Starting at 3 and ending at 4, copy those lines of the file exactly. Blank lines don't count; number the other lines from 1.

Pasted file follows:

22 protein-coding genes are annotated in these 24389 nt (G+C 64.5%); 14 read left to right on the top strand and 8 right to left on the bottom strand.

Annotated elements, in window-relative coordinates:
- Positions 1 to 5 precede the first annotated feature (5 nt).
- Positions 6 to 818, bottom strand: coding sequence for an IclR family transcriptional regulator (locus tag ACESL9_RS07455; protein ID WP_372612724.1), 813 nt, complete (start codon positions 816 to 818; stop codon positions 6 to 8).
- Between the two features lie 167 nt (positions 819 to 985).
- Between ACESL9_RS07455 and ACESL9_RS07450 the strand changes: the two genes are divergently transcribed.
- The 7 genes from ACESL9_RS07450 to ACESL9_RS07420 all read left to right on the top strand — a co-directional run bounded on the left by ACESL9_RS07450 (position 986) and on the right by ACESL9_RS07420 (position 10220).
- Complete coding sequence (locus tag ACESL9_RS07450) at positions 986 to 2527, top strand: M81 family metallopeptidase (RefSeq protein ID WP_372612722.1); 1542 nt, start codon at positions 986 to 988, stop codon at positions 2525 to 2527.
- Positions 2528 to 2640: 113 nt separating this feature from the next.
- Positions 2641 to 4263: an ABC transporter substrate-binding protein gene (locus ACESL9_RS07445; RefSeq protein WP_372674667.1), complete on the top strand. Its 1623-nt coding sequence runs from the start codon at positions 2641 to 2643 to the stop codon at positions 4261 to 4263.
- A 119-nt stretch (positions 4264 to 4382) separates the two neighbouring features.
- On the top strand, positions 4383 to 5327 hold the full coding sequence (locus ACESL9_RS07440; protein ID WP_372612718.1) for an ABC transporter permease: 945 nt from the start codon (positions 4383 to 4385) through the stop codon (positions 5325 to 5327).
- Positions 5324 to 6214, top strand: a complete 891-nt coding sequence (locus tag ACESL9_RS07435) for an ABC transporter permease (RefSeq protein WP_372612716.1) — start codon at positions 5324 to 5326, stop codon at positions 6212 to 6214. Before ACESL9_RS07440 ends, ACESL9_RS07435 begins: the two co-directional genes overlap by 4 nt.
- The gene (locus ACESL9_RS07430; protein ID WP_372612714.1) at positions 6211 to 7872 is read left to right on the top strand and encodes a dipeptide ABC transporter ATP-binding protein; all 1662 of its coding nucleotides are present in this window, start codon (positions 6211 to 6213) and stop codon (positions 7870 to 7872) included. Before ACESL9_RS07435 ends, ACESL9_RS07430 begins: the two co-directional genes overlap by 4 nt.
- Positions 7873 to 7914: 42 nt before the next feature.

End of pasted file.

- Positions 1 to 5 precede the first annotated feature (5 nt).
- Positions 6 to 818, bottom strand: coding sequence for an IclR family transcriptional regulator (locus tag ACESL9_RS07455; protein ID WP_372612724.1), 813 nt, complete (start codon positions 816 to 818; stop codon positions 6 to 8).